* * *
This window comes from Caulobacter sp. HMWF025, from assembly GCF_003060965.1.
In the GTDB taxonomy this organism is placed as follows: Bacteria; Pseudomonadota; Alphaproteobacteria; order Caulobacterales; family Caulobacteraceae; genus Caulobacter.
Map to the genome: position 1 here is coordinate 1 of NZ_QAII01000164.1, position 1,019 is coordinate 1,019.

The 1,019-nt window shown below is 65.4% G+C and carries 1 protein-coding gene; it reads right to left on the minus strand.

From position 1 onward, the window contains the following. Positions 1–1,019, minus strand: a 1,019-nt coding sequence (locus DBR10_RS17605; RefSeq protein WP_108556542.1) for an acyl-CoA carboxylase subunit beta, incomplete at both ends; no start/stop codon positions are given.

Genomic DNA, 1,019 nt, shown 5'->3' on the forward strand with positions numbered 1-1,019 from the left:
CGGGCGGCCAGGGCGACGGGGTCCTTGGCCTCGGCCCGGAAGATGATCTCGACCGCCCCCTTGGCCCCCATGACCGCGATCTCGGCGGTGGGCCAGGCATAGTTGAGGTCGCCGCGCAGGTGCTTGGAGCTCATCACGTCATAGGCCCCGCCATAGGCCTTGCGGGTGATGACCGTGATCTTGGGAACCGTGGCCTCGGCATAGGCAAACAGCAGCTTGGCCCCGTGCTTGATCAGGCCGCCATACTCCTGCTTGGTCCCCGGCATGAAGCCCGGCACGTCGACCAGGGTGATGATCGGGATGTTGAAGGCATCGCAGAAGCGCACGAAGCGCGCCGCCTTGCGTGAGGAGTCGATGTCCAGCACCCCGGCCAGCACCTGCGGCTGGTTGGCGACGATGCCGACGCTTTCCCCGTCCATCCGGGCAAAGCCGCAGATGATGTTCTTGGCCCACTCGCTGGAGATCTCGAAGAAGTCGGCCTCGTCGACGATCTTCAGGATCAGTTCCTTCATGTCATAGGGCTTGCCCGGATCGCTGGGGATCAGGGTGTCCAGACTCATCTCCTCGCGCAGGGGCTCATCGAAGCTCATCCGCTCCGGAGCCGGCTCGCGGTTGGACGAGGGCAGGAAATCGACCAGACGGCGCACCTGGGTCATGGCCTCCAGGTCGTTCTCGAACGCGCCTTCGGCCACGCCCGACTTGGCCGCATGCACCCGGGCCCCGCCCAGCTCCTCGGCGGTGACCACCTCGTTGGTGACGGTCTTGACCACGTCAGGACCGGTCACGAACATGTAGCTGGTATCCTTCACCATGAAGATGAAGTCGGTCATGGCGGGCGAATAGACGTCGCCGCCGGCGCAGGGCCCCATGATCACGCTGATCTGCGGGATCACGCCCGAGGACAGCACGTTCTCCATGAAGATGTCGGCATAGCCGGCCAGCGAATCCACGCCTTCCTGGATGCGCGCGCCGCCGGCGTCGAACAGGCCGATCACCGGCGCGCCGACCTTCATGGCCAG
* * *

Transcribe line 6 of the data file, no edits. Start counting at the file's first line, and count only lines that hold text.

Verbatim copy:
Genomic DNA, 1,019 nt, shown 5'->3' on the forward strand with positions numbered 1-1,019 from the left: